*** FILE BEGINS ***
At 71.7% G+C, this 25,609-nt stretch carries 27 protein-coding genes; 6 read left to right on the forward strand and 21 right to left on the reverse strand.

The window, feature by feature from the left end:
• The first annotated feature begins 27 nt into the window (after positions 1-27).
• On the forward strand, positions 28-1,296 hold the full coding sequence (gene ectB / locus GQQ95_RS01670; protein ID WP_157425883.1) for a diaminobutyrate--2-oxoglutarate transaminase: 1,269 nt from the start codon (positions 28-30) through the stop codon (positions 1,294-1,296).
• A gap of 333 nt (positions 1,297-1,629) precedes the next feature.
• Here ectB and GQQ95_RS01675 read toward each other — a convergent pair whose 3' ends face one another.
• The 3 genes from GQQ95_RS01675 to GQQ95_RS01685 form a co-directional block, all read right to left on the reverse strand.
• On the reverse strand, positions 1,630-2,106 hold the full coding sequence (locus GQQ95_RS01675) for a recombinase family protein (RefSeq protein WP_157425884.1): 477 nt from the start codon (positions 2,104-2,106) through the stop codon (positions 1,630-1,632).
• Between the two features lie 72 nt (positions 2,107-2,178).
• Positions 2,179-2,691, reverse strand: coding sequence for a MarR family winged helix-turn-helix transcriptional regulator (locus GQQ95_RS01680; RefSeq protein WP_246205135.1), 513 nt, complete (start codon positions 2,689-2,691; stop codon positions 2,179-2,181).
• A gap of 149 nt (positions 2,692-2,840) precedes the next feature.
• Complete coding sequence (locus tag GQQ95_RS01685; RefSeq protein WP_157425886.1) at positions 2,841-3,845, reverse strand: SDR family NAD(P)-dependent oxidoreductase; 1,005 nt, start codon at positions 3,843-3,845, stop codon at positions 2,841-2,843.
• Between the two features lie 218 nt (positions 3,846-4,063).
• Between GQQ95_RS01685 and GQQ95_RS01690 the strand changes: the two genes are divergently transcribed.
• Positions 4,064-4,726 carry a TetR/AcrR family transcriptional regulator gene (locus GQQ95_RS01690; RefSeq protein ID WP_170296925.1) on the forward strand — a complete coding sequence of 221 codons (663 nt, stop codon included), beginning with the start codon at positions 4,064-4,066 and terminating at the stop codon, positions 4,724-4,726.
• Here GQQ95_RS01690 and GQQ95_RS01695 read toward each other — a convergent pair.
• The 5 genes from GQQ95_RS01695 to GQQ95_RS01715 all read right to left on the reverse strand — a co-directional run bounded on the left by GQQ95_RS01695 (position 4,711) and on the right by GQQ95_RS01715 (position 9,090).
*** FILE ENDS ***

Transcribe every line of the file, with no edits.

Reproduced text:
At 71.7% G+C, this 25,609-nt stretch carries 27 protein-coding genes; 6 read left to right on the forward strand and 21 right to left on the reverse strand.

The window, feature by feature from the left end:
• The first annotated feature begins 27 nt into the window (after positions 1-27).
• On the forward strand, positions 28-1,296 hold the full coding sequence (gene ectB / locus GQQ95_RS01670; protein ID WP_157425883.1) for a diaminobutyrate--2-oxoglutarate transaminase: 1,269 nt from the start codon (positions 28-30) through the stop codon (positions 1,294-1,296).
• A gap of 333 nt (positions 1,297-1,629) precedes the next feature.
• Here ectB and GQQ95_RS01675 read toward each other — a convergent pair whose 3' ends face one another.
• The 3 genes from GQQ95_RS01675 to GQQ95_RS01685 form a co-directional block, all read right to left on the reverse strand.
• On the reverse strand, positions 1,630-2,106 hold the full coding sequence (locus GQQ95_RS01675) for a recombinase family protein (RefSeq protein WP_157425884.1): 477 nt from the start codon (positions 2,104-2,106) through the stop codon (positions 1,630-1,632).
• Between the two features lie 72 nt (positions 2,107-2,178).
• Positions 2,179-2,691, reverse strand: coding sequence for a MarR family winged helix-turn-helix transcriptional regulator (locus GQQ95_RS01680; RefSeq protein WP_246205135.1), 513 nt, complete (start codon positions 2,689-2,691; stop codon positions 2,179-2,181).
• A gap of 149 nt (positions 2,692-2,840) precedes the next feature.
• Complete coding sequence (locus tag GQQ95_RS01685; RefSeq protein WP_157425886.1) at positions 2,841-3,845, reverse strand: SDR family NAD(P)-dependent oxidoreductase; 1,005 nt, start codon at positions 3,843-3,845, stop codon at positions 2,841-2,843.
• Between the two features lie 218 nt (positions 3,846-4,063).
• Between GQQ95_RS01685 and GQQ95_RS01690 the strand changes: the two genes are divergently transcribed.
• Positions 4,064-4,726 carry a TetR/AcrR family transcriptional regulator gene (locus GQQ95_RS01690; RefSeq protein ID WP_170296925.1) on the forward strand — a complete coding sequence of 221 codons (663 nt, stop codon included), beginning with the start codon at positions 4,064-4,066 and terminating at the stop codon, positions 4,724-4,726.
• Here GQQ95_RS01690 and GQQ95_RS01695 read toward each other — a convergent pair.
• The 5 genes from GQQ95_RS01695 to GQQ95_RS01715 all read right to left on the reverse strand — a co-directional run bounded on the left by GQQ95_RS01695 (position 4,711) and on the right by GQQ95_RS01715 (position 9,090).